Functional Technologies Corp. of Vancouver says it has developed, tested and filed patent applications for yeast technology that reduces the formation of acrylamide.
The company works on yeast research and development.
Acrylamide is a chemical that naturally forms in certain foods – especially fried or baked goods that are rich in carbohydrates and low in protein – during processing or cooking at high temperatures.
It’s commonly found in bread, cookies, crackers, baby food, breakfast cereal, French fries and potato chips.
It was known to cause cancer in experimental animals, says Health Canada, and it was the Swedish National Food Authority that first confirmed it to be found in food in 2002.
The World Health Organization has categorized acrylamide as a Group 2A carcinogen and California health officials recently proposed that acrylamide be listed as a known reproductive toxicant, in addition to its inclusion as a carcinogen.
Health Canada says since acrylamide is known to cause cancer in experimental animals, further research on the effects of exposure to acrylamide is needed before the risks to human health associated with acrylamide exposure from food sources can be fully understood.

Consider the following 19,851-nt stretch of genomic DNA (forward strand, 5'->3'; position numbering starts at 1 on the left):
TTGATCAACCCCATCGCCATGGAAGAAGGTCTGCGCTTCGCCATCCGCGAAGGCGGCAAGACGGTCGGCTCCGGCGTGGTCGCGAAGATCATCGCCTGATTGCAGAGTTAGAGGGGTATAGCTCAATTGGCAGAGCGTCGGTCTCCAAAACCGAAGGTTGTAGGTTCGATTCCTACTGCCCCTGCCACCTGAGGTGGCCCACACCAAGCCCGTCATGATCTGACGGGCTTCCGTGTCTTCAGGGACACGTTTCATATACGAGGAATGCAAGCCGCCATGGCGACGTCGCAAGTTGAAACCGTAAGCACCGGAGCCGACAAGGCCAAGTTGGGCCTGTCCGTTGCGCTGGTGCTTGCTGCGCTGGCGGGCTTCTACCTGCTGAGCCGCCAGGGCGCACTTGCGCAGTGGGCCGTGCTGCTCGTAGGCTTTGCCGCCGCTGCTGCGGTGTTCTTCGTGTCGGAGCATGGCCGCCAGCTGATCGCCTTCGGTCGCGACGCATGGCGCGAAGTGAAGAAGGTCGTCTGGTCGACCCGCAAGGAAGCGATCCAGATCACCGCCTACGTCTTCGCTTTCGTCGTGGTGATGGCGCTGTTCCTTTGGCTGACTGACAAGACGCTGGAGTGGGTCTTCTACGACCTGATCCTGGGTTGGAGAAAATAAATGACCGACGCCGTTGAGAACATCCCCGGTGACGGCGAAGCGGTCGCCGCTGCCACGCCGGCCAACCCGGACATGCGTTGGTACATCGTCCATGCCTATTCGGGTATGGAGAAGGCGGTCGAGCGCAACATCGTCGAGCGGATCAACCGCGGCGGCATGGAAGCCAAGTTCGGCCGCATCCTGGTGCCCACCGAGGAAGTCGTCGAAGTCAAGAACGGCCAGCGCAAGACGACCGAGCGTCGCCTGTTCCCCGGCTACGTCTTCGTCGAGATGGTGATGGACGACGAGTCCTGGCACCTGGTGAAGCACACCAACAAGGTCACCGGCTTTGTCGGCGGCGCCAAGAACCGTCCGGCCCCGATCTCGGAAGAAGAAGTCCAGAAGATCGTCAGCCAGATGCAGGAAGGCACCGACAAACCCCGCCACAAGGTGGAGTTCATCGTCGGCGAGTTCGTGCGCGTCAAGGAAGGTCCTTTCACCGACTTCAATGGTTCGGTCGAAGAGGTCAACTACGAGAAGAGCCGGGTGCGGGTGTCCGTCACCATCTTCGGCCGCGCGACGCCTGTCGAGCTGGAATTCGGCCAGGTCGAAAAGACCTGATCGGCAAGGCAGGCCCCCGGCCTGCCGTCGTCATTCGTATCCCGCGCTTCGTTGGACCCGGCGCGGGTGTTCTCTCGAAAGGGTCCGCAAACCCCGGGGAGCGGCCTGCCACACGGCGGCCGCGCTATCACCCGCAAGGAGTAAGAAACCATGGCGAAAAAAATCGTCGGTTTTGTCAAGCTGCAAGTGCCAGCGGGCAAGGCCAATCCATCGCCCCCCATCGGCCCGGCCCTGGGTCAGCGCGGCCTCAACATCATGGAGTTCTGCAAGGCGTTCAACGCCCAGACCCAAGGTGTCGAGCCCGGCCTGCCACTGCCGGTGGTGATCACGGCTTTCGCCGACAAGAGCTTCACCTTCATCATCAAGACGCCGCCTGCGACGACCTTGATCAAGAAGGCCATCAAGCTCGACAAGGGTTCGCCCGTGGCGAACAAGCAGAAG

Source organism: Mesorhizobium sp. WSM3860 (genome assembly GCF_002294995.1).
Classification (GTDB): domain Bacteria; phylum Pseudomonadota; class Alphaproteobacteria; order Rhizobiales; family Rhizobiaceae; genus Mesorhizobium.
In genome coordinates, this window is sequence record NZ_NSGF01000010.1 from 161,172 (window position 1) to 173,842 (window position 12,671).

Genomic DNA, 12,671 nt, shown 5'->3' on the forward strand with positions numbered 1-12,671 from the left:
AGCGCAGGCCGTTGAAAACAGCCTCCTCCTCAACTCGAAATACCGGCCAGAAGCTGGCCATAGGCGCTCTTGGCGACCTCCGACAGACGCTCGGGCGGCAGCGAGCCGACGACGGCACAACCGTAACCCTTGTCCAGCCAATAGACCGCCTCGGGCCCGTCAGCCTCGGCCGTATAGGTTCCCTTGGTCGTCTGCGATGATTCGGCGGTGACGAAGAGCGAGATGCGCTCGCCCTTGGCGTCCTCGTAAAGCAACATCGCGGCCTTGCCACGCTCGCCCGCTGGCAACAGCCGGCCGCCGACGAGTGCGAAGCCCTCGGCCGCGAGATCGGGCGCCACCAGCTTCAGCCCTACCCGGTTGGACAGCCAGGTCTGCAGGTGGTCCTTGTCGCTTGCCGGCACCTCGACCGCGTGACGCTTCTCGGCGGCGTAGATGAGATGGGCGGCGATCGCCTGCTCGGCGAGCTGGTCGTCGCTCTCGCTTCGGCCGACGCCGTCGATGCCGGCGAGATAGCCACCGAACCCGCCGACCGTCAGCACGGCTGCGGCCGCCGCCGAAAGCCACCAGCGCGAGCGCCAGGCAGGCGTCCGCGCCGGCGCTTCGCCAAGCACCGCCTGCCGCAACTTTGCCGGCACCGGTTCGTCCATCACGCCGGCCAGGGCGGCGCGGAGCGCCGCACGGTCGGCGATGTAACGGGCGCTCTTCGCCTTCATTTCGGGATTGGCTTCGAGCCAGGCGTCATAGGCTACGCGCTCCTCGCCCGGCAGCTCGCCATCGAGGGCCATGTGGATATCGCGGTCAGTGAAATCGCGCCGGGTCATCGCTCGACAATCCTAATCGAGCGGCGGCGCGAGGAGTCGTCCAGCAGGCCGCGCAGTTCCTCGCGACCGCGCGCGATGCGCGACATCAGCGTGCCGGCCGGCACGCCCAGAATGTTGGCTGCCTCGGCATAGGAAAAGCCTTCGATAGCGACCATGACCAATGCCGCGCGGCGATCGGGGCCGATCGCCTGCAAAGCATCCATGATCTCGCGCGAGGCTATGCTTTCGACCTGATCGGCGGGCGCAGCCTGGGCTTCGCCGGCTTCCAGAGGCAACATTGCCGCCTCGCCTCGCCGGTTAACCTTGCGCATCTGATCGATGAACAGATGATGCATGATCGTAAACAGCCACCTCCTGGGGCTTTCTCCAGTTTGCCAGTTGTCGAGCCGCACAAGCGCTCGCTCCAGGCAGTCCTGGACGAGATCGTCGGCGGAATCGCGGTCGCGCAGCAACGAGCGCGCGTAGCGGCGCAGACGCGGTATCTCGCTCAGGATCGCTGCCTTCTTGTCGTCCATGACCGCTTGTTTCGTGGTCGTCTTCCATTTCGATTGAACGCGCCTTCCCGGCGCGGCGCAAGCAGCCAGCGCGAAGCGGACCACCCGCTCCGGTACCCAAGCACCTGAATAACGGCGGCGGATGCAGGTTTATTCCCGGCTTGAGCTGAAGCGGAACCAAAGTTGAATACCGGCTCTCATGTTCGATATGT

Functional Technologies says it will be partnering with companies in the yeast and food processing industries to accelerate its proprietary yeast strain product development and commercialization.
“Acrylamide is a high-priority concern among consumers, the food industry and health regulators around the world,” said Garth Greenham, president and COO of Functional Technologies.
“Preliminary lab testing is positive and we’re very excited to utilize yeast, with its long history of use and familiarity in the food industry, to help resolve this important health concern.”